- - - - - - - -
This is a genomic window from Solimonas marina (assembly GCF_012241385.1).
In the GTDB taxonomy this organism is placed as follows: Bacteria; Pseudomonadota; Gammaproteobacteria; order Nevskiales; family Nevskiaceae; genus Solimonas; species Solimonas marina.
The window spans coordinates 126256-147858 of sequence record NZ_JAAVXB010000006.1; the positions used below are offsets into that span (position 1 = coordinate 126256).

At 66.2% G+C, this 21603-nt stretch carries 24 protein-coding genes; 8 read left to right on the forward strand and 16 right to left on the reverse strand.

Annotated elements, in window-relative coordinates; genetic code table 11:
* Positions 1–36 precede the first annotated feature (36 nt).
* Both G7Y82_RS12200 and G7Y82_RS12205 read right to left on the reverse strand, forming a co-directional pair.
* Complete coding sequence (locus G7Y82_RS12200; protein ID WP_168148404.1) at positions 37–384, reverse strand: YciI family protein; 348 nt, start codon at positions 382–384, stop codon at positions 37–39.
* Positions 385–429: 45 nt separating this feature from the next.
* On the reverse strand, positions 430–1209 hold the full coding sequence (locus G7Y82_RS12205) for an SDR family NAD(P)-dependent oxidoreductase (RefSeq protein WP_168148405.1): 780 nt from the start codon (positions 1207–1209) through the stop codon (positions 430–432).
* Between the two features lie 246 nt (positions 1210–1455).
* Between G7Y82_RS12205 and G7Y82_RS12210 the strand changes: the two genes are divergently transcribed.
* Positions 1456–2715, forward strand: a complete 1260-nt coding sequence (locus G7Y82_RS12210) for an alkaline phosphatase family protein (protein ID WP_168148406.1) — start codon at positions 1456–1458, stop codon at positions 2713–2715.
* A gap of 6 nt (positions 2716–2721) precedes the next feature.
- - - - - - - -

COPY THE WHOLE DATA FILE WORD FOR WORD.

This is a genomic window from Solimonas marina (assembly GCF_012241385.1).
In the GTDB taxonomy this organism is placed as follows: Bacteria; Pseudomonadota; Gammaproteobacteria; order Nevskiales; family Nevskiaceae; genus Solimonas; species Solimonas marina.
The window spans coordinates 126256-147858 of sequence record NZ_JAAVXB010000006.1; the positions used below are offsets into that span (position 1 = coordinate 126256).

At 66.2% G+C, this 21603-nt stretch carries 24 protein-coding genes; 8 read left to right on the forward strand and 16 right to left on the reverse strand.

Annotated elements, in window-relative coordinates; genetic code table 11:
* Positions 1–36 precede the first annotated feature (36 nt).
* Both G7Y82_RS12200 and G7Y82_RS12205 read right to left on the reverse strand, forming a co-directional pair.
* Complete coding sequence (locus G7Y82_RS12200; protein ID WP_168148404.1) at positions 37–384, reverse strand: YciI family protein; 348 nt, start codon at positions 382–384, stop codon at positions 37–39.
* Positions 385–429: 45 nt separating this feature from the next.
* On the reverse strand, positions 430–1209 hold the full coding sequence (locus G7Y82_RS12205) for an SDR family NAD(P)-dependent oxidoreductase (RefSeq protein WP_168148405.1): 780 nt from the start codon (positions 1207–1209) through the stop codon (positions 430–432).
* Between the two features lie 246 nt (positions 1210–1455).
* Between G7Y82_RS12205 and G7Y82_RS12210 the strand changes: the two genes are divergently transcribed.
* Positions 1456–2715, forward strand: a complete 1260-nt coding sequence (locus G7Y82_RS12210) for an alkaline phosphatase family protein (protein ID WP_168148406.1) — start codon at positions 1456–1458, stop codon at positions 2713–2715.
* A gap of 6 nt (positions 2716–2721) precedes the next feature.